Collaborative housing

Unpacking emerging challenges for housing professional and their organisations

Collaborative housing: unpacking emerging challenges for housing professionals and their organisations.

Dr. Darinka Czischke Vincent Gruis

Over the last couple of decades, many European countries have seen the re-emergence of “collaborative housing initiatives”. These include a wide variety of self-organised collective housing projects, such as co-housing, Community Land Trusts, residents’ cooperatives and other forms of resident-led housing. They are characterised by high levels of user involvement in the conception, planning, design, construction and management of housing for their own residential use. Core features also include the establishment of reciprocal relationships and mutual help and solidarity amongst residents; and new forms of non-speculative financing mechanisms. Sometimes these projects are targeted to specific socio-demographic groups (e.g. the elderly, women, etc.) and often they have high environmental standards. While in some European countries collaborative housing is part of long-standing traditions of cooperation and mutual help (e.g. Germany, Denmark), in others they were only marginal phenomena until recently (e.g. in England, the Netherlands, France, Belgium, etc.).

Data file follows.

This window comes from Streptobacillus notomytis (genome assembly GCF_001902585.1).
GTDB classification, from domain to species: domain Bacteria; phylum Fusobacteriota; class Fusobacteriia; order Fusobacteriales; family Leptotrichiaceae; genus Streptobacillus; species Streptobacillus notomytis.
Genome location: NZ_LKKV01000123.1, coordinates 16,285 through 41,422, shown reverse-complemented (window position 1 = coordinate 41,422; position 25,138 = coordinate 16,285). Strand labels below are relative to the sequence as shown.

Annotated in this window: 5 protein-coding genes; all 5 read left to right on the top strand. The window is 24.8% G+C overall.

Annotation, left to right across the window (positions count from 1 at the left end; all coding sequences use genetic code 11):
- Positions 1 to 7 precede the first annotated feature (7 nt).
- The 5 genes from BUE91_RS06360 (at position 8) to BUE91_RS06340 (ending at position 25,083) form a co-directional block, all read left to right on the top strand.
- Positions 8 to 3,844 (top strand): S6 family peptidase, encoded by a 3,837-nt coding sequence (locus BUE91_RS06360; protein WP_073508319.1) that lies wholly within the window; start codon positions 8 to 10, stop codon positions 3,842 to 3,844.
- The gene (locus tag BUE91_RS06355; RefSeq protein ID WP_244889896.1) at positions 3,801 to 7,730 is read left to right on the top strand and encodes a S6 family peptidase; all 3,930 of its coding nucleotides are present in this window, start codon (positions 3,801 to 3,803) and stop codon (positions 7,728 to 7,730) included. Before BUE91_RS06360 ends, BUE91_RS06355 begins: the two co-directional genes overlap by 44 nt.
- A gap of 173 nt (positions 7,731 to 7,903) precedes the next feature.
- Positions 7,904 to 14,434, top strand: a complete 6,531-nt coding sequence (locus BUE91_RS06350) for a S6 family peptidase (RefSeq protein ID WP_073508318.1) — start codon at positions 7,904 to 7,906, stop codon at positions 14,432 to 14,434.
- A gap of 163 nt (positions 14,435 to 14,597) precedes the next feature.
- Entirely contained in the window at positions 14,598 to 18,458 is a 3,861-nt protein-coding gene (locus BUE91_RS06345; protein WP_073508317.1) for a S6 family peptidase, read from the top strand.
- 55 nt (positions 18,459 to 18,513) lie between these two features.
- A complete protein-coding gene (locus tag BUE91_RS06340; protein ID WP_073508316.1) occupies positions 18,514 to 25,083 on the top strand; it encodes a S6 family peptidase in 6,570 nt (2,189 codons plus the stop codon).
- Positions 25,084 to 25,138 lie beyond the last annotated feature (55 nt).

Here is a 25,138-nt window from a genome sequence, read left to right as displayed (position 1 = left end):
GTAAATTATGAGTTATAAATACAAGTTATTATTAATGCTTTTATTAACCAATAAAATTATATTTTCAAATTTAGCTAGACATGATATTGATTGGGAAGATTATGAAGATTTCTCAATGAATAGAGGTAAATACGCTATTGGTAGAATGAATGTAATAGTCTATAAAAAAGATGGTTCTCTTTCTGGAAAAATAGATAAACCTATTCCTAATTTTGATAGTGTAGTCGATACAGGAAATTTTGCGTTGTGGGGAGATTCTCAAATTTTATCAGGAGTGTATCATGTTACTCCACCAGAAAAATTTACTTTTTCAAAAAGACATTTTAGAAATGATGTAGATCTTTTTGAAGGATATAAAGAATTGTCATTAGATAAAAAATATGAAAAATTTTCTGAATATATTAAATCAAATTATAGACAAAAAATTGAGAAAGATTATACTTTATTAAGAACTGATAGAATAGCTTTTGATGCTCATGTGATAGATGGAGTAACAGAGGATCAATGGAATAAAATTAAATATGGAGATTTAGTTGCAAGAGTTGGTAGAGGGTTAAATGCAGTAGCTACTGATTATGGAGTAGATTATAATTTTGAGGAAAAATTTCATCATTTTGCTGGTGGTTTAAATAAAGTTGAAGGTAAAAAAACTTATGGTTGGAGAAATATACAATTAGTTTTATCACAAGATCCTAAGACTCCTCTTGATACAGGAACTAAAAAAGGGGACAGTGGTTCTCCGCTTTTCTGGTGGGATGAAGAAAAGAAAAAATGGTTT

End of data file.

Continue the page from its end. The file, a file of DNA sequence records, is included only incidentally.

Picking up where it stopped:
To realise their housing project, residents’ groups need to partner with a wide range of stakeholders, both individual and institutional, to access knowledge and resources. Housing providers in different parts of Europe are beginning to work with these residents’ groups for a variety of reasons, including improving the efficiency of their operations, empowering residents and local communities where they operate, and/or the wish to refresh their approaches through working and learning from grassroots actors. Responding to these new challenges requires a series of changes: on the one hand, housing professionals need to adapt the way they think and act to engage effectively and constructively with the different types of knowledge and competences of residents. On the other hand, their organisations need to transform accordingly. These developments call for empirical evidence on these developments in different European countries. Possible PhD research questions could focus on particular aspects of either of the following three core aspects: drivers (what motivates different stakeholders to collaborate in this type of initiatives); collaboration processes (how does collaboration take place); and organisational changes (what does collaboration mean for the housing associations involved).